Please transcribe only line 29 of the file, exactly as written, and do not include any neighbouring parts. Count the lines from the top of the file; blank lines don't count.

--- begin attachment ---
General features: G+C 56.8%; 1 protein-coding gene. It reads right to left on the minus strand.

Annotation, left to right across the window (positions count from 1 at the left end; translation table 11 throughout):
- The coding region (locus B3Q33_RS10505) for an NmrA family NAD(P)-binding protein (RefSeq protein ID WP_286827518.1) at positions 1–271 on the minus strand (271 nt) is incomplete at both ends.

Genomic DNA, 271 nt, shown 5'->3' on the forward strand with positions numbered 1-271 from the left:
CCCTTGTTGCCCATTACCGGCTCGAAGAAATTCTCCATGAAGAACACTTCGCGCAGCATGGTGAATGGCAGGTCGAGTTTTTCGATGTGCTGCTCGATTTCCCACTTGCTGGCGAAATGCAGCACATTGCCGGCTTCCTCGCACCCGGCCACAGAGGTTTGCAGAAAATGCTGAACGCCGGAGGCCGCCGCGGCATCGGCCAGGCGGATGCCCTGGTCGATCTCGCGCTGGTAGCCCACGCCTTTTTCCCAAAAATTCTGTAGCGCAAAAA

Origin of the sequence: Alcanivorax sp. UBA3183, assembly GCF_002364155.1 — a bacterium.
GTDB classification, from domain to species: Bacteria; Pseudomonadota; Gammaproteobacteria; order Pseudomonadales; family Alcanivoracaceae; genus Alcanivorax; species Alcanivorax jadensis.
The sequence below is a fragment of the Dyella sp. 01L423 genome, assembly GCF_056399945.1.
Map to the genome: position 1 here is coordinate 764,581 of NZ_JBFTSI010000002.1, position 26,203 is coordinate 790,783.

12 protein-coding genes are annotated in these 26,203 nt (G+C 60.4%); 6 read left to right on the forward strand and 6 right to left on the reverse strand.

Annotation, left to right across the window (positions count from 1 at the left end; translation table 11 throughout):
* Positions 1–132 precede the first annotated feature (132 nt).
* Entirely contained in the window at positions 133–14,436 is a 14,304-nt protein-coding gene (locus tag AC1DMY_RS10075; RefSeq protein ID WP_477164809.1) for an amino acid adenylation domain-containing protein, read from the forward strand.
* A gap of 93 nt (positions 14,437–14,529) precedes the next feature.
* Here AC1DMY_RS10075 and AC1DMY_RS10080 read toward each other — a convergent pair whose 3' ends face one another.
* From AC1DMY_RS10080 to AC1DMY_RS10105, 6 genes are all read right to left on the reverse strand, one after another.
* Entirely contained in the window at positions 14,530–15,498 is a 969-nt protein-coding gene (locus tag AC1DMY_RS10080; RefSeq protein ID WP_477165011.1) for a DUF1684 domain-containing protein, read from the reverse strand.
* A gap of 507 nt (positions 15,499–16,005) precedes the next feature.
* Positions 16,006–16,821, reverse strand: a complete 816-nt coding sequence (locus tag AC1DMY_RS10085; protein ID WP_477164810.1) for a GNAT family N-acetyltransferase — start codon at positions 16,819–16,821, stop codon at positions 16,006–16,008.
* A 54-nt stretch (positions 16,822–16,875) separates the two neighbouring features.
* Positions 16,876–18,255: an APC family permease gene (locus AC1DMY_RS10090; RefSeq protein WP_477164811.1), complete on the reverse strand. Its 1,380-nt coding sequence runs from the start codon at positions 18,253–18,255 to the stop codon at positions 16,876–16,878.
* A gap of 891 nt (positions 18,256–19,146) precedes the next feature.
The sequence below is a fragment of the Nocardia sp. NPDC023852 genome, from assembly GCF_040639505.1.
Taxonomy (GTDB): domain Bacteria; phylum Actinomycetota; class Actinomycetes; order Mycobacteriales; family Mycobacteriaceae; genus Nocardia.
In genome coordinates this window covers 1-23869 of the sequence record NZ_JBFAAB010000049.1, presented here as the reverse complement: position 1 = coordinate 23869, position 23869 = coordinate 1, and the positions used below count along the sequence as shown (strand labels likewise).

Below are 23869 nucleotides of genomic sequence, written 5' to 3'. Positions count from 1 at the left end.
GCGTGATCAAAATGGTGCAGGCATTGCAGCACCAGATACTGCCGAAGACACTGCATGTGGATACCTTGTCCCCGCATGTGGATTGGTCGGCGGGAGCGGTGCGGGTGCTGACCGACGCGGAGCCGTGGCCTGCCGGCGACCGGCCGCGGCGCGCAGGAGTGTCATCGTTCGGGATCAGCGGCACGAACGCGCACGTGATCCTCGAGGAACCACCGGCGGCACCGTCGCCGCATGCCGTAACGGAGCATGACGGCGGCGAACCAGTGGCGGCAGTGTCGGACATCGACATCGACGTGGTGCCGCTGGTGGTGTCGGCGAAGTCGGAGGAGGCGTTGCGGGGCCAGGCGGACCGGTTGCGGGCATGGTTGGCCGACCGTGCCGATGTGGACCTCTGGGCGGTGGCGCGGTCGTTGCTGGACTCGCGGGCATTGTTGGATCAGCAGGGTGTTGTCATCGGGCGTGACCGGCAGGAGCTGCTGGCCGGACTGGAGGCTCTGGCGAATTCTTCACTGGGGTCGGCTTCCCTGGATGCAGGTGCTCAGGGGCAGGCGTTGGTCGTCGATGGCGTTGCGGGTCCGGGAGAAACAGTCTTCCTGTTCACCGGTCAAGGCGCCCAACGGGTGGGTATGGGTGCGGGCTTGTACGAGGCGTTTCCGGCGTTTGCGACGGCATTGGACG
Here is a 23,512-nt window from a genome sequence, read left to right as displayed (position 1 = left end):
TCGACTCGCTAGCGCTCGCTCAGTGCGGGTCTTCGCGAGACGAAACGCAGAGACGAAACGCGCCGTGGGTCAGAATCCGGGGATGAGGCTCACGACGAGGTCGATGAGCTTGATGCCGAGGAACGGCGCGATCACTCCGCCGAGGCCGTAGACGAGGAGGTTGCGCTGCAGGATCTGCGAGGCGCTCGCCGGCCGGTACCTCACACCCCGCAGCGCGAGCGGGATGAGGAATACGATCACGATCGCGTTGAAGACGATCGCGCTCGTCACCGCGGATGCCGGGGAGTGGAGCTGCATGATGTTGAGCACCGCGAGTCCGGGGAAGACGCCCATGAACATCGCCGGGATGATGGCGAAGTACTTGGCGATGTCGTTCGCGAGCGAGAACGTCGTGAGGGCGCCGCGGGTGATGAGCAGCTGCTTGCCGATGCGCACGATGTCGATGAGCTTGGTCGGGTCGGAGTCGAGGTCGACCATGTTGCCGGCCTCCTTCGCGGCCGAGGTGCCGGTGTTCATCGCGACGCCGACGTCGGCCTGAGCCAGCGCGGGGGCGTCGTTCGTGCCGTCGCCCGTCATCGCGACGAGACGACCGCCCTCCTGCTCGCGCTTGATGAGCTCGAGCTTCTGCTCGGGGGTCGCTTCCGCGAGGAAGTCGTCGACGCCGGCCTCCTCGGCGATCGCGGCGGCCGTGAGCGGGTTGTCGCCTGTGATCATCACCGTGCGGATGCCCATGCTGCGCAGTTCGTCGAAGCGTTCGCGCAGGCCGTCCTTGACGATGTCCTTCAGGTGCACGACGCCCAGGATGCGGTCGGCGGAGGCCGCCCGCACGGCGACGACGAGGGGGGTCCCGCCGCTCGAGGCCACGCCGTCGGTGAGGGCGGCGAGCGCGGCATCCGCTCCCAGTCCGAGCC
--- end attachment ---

TCGACTCGCTAGCGCTCGCTCAGTGCGGGTCTTCGCGAGACGAAACGCAGAGACGAAACGCGCCGTGGGTCAGAATCCGGGGATGAGGCTCACGACGAGGTCGATGAGCTTGATGCCGAGGAACGGCGCGATCACTCCGCCGAGGCCGTAGACGAGGAGGTTGCGCTGCAGGATCTGCGAGGCGCTCGCCGGCCGGTACCTCACACCCCGCAGCGCGAGCGGGATGAGGAATACGATCACGATCGCGTTGAAGACGATCGCGCTCGTCACCGCGGATGCCGGGGAGTGGAGCTGCATGATGTTGAGCACCGCGAGTCCGGGGAAGACGCCCATGAACATCGCCGGGATGATGGCGAAGTACTTGGCGATGTCGTTCGCGAGCGAGAACGTCGTGAGGGCGCCGCGGGTGATGAGCAGCTGCTTGCCGATGCGCACGATGTCGATGAGCTTGGTCGGGTCGGAGTCGAGGTCGACCATGTTGCCGGCCTCCTTCGCGGCCGAGGTGCCGGTGTTCATCGCGACGCCGACGTCGGCCTGAGCCAGCGCGGGGGCGTCGTTCGTGCCGTCGCCCGTCATCGCGACGAGACGACCGCCCTCCTGCTCGCGCTTGATGAGCTCGAGCTTCTGCTCGGGGGTCGCTTCCGCGAGGAAGTCGTCGACGCCGGCCTCCTCGGCGATCGCGGCGGCCGTGAGCGGGTTGTCGCCTGTGATCATCACCGTGCGGATGCCCATGCTGCGCAGTTCGTCGAAGCGTTCGCGCAGGCCGTCCTTGACGATGTCCTTCAGGTGCACGACGCCCAGGATGCGGTCGGCGGAGGCCGCCCGCACGGCGACGACGAGGGGGGTCCCGCCGCTCGAGGCCACGCCGTCGGTGAGGGCGGCGAGCGCGGCATCCGCTCCCAGTCCGAGCC